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Old 01-19-2009, 04:09 PM
 
Location: Forests of Maine
31,146 posts, read 50,314,105 times
Reputation: 19849

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Quote:
Originally Posted by TabulaRasa View Post
... To me, small towns don't have suburbs, and aren't suburbs. If you're part of a metro region, you're not a small town, even if your municipality's population is small, simply because your city blends seamlessly, physically, into a bunch of other municipalities.
Agreed.



Quote:
...
When I hear somebody say "small town," my immediate mental picture is that of the town I went to elementary and high school in - 7,000 people, consolidated high school with a lot of us farm kids from outside town attending, no shopping mall for 20 miles and even that one's tiny, often seeing farm equipment coming into town to fuel up and make stops at the grain elevator, teachers who taught your mom and dad and aunts and uncles and cousins, people referring to you as "so-and so's kid," people leaving cars and doors unlocked, never being too far from an unpaved road, so little light pollution at night that you can see a sky full of stars if it's clear, and police officers and volunteer firefighters you know by name, and who know you by name.
That's it.

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Old 01-19-2009, 04:30 PM
 
Location: Minnesota
4,123 posts, read 5,438,524 times
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I would like to add on about those medium sized small towns, those in the 2 to 4 thousand residents. These are towns that are going to have a stronger Main Street Presence. There is also most likely going to be a Wal Mart there too which will actually challenge the Main-Street.

Unless there is a semi-strong tourist attraction to the area, the Main Street areas in these small towns can quickly become depressed. Those businesses are in the fight for thier lives against the big Wal Marts. Alas here's the catch 22 - I doubt my life gets any easier w/out Wal Mart and sometimes I feel like I'm disrespecting the Main Street Stores when I shop there. I do my best to support all local businesses because they define the very community in which they exist.

I have one "small" town you all should see someday. Actually two of them, well three. Ok four. Mine's the fourth, and I'd like everyone to see it. Anywho - Park Rapids is a beautiful town that exists on that around 3500 residents level. Thier main street is spectacular, it's like stepping back in time. So far the town has resisted decay.

Up the road from here is a small town called Dorset. There are more restaurants there than you can believe. Dorset is called the restaurant capital of the world! Dorset Minnesota - Restaurant Capital of the World ! - Park Rapids, Dorset, Nevis, Minnesota, MN Between Park Rapids and Dorset is the smallest of Hamlets, emmaville MN, population 4. I kid you not. It's nothing but a Cafe/coffee shop w/gas pumps at a cross-roads. This is on County Road 4 between Park Rapids and Lake George. Lake George is ok too. Lake George likely has the smallest working Post Office you'll ever see.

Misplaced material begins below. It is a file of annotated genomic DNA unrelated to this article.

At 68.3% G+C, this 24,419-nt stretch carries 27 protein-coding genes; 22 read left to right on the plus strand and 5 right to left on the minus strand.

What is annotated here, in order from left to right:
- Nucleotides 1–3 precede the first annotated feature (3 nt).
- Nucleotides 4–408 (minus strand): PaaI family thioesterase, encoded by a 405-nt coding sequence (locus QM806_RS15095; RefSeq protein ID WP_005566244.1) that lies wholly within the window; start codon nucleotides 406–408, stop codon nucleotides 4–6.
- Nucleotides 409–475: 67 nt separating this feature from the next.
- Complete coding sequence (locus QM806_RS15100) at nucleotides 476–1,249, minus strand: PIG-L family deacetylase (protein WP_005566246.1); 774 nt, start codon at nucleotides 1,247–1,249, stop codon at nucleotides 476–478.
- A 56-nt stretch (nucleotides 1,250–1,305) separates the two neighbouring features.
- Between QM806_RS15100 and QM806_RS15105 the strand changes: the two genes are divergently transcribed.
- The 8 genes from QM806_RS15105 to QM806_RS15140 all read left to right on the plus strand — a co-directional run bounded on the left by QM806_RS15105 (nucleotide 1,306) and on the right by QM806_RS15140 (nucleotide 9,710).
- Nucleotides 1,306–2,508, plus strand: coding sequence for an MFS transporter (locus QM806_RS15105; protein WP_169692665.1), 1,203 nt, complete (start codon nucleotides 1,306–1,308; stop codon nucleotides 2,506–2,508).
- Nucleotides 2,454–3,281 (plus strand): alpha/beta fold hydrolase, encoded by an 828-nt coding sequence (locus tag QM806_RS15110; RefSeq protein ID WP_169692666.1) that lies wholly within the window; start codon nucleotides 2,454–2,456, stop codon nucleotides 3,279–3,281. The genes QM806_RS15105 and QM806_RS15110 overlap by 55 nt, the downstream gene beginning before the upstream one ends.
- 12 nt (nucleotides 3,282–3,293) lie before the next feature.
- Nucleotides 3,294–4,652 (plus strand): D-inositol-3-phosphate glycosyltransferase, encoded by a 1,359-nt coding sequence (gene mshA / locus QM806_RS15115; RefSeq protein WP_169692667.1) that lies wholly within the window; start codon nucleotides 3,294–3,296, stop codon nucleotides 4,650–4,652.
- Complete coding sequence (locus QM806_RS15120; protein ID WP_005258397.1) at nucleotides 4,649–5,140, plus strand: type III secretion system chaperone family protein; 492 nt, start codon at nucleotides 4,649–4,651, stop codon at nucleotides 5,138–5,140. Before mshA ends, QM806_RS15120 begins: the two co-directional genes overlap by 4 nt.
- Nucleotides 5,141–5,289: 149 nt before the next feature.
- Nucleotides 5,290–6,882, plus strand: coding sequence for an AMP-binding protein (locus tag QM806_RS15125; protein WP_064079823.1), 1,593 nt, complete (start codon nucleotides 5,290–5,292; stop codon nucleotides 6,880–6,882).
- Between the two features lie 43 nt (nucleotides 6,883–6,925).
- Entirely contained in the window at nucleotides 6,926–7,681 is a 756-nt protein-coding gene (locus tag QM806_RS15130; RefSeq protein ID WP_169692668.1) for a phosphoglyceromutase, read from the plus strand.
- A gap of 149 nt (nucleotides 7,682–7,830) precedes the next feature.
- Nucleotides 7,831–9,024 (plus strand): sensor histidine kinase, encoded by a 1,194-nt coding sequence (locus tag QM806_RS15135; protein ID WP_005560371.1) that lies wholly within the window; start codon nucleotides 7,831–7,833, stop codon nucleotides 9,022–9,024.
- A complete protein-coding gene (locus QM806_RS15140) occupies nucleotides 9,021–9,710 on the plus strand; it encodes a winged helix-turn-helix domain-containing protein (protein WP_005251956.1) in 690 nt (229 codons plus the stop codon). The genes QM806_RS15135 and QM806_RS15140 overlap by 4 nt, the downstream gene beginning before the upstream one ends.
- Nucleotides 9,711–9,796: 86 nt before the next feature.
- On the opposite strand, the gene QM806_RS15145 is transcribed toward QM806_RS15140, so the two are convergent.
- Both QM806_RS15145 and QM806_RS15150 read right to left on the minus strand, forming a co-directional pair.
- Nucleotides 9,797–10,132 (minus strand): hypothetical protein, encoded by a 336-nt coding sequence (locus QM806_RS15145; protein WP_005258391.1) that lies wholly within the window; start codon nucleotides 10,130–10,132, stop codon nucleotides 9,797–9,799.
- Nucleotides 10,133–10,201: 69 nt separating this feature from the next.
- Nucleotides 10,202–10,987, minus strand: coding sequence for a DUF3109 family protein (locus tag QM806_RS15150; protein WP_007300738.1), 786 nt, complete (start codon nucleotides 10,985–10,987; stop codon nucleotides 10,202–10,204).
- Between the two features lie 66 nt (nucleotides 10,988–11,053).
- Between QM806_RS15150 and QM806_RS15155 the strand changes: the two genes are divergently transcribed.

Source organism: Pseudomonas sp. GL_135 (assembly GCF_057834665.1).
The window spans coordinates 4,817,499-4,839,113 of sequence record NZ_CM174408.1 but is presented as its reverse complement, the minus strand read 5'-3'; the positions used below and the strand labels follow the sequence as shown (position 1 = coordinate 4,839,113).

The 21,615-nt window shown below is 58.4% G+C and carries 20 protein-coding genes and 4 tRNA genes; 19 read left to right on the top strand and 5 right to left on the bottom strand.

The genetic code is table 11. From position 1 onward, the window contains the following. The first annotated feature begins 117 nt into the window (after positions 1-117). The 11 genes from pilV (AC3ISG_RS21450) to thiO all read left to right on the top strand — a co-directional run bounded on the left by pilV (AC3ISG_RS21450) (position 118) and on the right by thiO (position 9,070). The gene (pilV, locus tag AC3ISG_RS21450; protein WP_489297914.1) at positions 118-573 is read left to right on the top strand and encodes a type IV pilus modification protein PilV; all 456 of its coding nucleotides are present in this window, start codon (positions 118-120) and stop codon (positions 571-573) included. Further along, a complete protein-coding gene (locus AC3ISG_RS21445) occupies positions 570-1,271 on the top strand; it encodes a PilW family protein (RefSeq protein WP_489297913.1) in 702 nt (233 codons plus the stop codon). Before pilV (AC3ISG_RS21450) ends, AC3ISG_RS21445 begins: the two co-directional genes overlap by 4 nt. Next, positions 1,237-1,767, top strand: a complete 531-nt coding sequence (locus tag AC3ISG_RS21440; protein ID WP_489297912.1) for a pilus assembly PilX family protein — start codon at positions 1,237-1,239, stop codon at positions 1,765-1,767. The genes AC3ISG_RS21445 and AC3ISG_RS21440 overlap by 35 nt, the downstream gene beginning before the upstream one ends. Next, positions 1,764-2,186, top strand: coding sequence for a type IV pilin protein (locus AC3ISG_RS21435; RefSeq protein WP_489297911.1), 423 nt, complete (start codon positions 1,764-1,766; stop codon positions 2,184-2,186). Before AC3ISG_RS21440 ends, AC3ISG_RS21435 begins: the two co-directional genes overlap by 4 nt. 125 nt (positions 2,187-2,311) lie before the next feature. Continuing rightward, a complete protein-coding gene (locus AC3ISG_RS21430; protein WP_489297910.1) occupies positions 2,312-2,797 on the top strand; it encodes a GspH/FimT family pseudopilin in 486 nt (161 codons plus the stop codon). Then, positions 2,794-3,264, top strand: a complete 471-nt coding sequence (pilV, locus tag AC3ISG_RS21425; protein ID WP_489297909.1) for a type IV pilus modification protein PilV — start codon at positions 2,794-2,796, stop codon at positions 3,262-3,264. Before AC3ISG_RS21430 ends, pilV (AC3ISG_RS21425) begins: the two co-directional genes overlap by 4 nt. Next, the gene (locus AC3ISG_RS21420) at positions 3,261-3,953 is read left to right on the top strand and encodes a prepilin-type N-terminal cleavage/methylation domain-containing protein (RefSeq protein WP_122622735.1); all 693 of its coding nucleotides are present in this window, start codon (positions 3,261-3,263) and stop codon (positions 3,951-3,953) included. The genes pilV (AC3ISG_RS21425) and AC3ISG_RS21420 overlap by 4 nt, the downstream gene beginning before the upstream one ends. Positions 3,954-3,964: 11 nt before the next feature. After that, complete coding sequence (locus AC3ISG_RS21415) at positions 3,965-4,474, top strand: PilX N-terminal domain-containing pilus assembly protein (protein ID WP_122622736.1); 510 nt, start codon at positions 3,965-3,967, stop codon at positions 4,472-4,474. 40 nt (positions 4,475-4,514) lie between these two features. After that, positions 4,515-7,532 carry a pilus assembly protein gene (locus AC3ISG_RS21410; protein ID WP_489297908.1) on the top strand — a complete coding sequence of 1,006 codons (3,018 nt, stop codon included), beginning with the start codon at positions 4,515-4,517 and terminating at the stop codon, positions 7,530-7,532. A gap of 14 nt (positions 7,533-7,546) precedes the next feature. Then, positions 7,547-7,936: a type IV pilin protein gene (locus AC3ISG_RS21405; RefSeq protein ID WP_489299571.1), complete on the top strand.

So I lied, five small towns... All worth seeing and all within a short drive of each other.

No where but in my town is the check-out person at the store going to call you by name with a smile on thier face every time.
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Old 01-19-2009, 04:46 PM
 
Location: Middle America
37,143 posts, read 43,064,244 times
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Definitely. My aforementioned town of 7,000 lost its Main Street atmosphere as I watched, literally. It went from a steadily trafficked collection of mom and pop clothing and shoe stores, a lumberyard, groceries, drug stores and franchises such as hardware and auto supply chains owned by locals to pretty much zip in between, say, 1985 and 2000, i.e. most of my childhood to young adulthood.

The downtown now really just has the local bank (amazing that it's still local, and not a megabank outpost), municipal amenities like mayor's office and post office and cop shop/fire dept, the weekly newspaper office where I used to work, a surprisingoly wonderful musuem and historical society that exists due to a very wealthy benefactor, and a few Mexican groceries and taquerias that have recently popped up and are doing well, thankfully.

Why? Wal Mart. 15 miles down the road. Moved in when I was in about 4th grade, so about 1988 or so. Became a SuperCenter about a year and a half ago. And that was it for essentially all the retail in town. They didn't even have a fighting chance, they curled up and died.

My town is now part of the state's chapter of the Main Street USA program to revitalize, after fighting for a bunch of grants, but it's slow going.
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Old 01-20-2009, 06:30 AM
 
32 posts, read 83,362 times
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I really like everyones posts. One of the reasons I asked the question is when I grew up I felt like I lived in a small town. There was a main street and I walked to school. Most people seemed to know each other and we had the same neighbors the whole time we grew up. A few years ago I looked up the population of the town I grew up in and it was about 15,000. It seriously never felt like THAT many people lived there.

I then proceeded to look up where my parents live. Their population is 1126. My brother graduated with a class of about 30 (for the whole grade).

I think my parents live in a SMALL TOWN! You can drive through it and miss it if you blink